The United Nations human rights chief, Mary Robinson, has said she regrets the U.S. decision to renounce a treaty establishing an International Criminal Court.
The U.N. High Commissioner for Human Rights, Mary Robinson, has added her voice to those criticizing the U.S. rejection of the International Criminal Court.
The Bush administration told the United Nations on Monday that the United States is renouncing the 1998 treaty to establish the court.
The Clinton administration had signed the treaty, but never sent it to the U.S. Senate for ratification.
The objective of the court would be to try defendants accused of war crimes, genocide and other crimes against humanity. U.S. officials have said America's enemies could lodge frivolous prosecutions against American military personnel, diplomats and political leaders.
Mrs. Robinson told British radio Tuesday the U.S. announcement sets back efforts to uphold international standards of human rights and humanitarian law.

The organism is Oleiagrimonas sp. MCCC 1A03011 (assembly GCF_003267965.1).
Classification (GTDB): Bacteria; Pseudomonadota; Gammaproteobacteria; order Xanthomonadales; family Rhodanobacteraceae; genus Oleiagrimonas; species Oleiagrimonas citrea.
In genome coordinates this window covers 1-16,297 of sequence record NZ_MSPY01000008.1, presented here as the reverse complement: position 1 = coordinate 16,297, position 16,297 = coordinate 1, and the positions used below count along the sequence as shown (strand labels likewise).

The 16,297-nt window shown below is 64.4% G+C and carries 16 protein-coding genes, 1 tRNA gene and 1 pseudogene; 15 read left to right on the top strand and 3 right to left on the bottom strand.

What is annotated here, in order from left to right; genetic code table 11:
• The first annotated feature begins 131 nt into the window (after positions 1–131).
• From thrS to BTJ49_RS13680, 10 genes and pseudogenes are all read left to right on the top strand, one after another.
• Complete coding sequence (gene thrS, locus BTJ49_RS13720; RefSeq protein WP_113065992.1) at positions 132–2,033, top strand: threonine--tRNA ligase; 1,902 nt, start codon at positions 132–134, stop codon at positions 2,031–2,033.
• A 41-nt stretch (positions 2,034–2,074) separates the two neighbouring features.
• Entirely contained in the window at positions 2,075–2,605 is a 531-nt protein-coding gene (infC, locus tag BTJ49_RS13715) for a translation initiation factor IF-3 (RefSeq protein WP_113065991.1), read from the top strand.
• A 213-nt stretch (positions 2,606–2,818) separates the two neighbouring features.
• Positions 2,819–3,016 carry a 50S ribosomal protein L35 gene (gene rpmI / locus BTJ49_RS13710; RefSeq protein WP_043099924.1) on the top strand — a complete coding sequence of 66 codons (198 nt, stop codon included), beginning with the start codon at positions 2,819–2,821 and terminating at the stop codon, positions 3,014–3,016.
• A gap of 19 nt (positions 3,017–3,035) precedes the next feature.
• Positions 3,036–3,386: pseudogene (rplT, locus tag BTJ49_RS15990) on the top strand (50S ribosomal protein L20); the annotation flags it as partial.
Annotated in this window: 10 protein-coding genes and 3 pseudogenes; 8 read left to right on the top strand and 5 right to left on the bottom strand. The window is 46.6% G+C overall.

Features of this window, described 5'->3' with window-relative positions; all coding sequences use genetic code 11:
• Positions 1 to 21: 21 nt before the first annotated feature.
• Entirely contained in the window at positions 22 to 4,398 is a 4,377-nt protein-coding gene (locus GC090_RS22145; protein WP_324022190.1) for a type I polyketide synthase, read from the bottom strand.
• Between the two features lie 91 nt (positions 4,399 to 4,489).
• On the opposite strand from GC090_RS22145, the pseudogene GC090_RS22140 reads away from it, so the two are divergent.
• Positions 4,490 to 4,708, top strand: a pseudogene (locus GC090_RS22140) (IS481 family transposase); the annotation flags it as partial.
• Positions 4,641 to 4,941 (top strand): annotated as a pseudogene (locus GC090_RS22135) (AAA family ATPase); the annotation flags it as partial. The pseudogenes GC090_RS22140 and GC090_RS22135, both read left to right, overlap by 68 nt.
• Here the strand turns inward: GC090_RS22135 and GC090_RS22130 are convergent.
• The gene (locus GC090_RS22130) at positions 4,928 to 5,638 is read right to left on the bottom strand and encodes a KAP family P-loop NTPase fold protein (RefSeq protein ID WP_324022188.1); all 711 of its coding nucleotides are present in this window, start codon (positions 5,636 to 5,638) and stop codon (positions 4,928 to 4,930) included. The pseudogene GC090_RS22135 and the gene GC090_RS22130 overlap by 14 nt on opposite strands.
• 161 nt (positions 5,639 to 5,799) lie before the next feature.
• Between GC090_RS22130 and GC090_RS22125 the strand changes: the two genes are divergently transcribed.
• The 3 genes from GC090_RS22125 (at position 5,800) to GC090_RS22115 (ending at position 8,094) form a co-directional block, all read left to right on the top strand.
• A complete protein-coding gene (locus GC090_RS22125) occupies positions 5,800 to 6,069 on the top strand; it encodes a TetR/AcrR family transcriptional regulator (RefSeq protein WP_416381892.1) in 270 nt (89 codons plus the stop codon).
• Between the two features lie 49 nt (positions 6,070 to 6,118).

"It is very regrettable and actually quite serious. It has been known that the United States did not favor ratifying the International Criminal Court. Fair enough. But to move to unsign, or to set aside what has been signed, is a very dangerous signal," she said.
In other comments, the U.N. human rights chief criticized Israel's decision not to cooperate with a U.N. investigation into alleged Israeli military atrocities.
The U.N. had wanted to send a fact-finding team to the Palestinian refugee camp at Jenin. Palestinians claim there was a massacre there. Israel denies the allegations, but objected to the agenda and membership of the proposed U.N. team.
Mrs. Robinson said that while she condemns Palestinian suicide attacks against Israeli civilians, she also has found evidence of disproportionate Israeli military force against Palestinian civilians.
Mrs. Robinson was in London Tuesday to speak on corporate responsibility in the field of human rights.